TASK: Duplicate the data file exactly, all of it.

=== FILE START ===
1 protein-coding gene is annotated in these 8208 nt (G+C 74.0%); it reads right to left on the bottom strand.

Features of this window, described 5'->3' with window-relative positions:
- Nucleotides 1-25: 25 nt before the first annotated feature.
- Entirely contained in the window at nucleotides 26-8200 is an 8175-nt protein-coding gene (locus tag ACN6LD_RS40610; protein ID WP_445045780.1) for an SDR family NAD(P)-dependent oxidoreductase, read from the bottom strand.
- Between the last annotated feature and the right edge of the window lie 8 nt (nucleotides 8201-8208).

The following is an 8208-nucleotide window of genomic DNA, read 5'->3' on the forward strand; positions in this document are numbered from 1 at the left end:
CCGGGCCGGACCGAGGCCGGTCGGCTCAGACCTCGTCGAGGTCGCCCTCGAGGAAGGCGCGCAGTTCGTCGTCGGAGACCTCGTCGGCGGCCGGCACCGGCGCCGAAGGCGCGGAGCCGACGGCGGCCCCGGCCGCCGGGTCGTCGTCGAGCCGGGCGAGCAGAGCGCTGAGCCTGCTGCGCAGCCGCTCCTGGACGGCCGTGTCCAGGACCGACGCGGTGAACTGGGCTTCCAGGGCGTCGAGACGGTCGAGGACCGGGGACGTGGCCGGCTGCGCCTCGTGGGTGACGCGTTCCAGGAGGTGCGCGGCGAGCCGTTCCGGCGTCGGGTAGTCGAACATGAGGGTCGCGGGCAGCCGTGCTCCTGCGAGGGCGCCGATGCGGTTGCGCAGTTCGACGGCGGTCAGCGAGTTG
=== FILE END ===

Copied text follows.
1 protein-coding gene is annotated in these 8208 nt (G+C 74.0%); it reads right to left on the bottom strand.

Features of this window, described 5'->3' with window-relative positions:
- Nucleotides 1-25: 25 nt before the first annotated feature.
- Entirely contained in the window at nucleotides 26-8200 is an 8175-nt protein-coding gene (locus tag ACN6LD_RS40610; protein ID WP_445045780.1) for an SDR family NAD(P)-dependent oxidoreductase, read from the bottom strand.
- Between the last annotated feature and the right edge of the window lie 8 nt (nucleotides 8201-8208).

The following is an 8208-nucleotide window of genomic DNA, read 5'->3' on the forward strand; positions in this document are numbered from 1 at the left end:
CCGGGCCGGACCGAGGCCGGTCGGCTCAGACCTCGTCGAGGTCGCCCTCGAGGAAGGCGCGCAGTTCGTCGTCGGAGACCTCGTCGGCGGCCGGCACCGGCGCCGAAGGCGCGGAGCCGACGGCGGCCCCGGCCGCCGGGTCGTCGTCGAGCCGGGCGAGCAGAGCGCTGAGCCTGCTGCGCAGCCGCTCCTGGACGGCCGTGTCCAGGACCGACGCGGTGAACTGGGCTTCCAGGGCGTCGAGACGGTCGAGGACCGGGGACGTGGCCGGCTGCGCCTCGTGGGTGACGCGTTCCAGGAGGTGCGCGGCGAGCCGTTCCGGCGTCGGGTAGTCGAACATGAGGGTCGCGGGCAGCCGTGCTCCTGCGAGGGCGCCGATGCGGTTGCGCAGTTCGACGGCGGTCAGCGAGTTG